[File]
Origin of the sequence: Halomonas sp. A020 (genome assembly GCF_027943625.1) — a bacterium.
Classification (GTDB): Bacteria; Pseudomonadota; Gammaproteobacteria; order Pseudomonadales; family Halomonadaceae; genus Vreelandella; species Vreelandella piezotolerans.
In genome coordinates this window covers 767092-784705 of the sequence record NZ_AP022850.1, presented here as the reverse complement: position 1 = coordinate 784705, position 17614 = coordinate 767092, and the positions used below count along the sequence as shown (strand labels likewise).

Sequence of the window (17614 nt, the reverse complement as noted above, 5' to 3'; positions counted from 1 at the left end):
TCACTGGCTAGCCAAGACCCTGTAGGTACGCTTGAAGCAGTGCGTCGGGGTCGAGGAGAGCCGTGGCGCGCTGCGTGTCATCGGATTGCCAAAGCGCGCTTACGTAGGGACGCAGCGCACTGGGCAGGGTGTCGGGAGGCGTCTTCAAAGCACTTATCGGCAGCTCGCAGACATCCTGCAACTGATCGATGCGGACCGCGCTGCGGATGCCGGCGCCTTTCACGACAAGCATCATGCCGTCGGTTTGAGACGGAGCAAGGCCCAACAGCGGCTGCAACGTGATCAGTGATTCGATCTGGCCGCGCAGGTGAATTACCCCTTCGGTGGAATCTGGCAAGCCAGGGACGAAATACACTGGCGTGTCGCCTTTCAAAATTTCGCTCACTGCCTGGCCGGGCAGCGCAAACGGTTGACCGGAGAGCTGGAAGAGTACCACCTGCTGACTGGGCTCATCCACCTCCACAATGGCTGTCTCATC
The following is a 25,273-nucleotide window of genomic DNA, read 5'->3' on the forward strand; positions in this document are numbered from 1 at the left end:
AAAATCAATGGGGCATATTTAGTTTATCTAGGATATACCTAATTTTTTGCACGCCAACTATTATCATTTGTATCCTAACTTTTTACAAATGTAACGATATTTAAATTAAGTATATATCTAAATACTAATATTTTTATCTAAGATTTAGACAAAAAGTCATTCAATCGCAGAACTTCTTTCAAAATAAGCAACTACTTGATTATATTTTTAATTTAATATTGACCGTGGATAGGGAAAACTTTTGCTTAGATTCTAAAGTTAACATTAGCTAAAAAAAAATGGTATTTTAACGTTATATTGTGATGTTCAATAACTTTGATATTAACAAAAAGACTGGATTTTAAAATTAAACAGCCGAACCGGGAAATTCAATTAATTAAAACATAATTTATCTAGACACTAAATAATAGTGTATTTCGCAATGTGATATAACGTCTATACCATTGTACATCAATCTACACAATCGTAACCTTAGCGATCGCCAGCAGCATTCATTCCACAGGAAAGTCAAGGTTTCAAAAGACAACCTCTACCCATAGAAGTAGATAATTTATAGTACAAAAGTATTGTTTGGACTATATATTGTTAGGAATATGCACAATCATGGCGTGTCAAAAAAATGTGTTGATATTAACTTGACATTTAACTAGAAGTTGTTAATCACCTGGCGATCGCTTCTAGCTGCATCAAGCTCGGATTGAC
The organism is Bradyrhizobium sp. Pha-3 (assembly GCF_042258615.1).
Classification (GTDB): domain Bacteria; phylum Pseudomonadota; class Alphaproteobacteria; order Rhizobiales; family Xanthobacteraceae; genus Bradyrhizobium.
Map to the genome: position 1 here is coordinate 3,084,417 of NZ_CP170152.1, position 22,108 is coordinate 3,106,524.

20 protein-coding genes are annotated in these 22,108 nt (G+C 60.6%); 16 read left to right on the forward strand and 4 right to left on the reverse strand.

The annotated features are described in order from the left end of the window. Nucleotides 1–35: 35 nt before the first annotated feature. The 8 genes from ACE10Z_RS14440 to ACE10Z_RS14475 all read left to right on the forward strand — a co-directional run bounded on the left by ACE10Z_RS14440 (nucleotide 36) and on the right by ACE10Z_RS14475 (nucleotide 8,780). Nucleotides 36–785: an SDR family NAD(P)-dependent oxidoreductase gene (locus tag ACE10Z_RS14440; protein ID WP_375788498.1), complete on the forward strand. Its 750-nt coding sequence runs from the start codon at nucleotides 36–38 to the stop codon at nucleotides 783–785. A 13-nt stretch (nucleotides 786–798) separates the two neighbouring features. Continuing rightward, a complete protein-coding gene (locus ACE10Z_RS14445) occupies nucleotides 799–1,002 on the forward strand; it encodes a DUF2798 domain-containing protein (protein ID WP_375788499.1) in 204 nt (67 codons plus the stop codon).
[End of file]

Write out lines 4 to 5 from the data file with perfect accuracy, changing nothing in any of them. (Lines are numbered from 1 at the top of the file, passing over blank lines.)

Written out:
Sequence of the window (17614 nt, the reverse complement as noted above, 5' to 3'; positions counted from 1 at the left end):
TCACTGGCTAGCCAAGACCCTGTAGGTACGCTTGAAGCAGTGCGTCGGGGTCGAGGAGAGCCGTGGCGCGCTGCGTGTCATCGGATTGCCAAAGCGCGCTTACGTAGGGACGCAGCGCACTGGGCAGGGTGTCGGGAGGCGTCTTCAAAGCACTTATCGGCAGCTCGCAGACATCCTGCAACTGATCGATGCGGACCGCGCTGCGGATGCCGGCGCCTTTCACGACAAGCATCATGCCGTCGGTTTGAGACGGAGCAAGGCCCAACAGCGGCTGCAACGTGATCAGTGATTCGATCTGGCCGCGCAGGTGAATTACCCCTTCGGTGGAATCTGGCAAGCCAGGGACGAAATACACTGGCGTGTCGCCTTTCAAAATTTCGCTCACTGCCTGGCCGGGCAGCGCAAACGGTTGACCGGAGAGCTGGAAGAGTACCACCTGCTGACTGGGCTCATCCACCTCCACAATGGCTGTCTCATC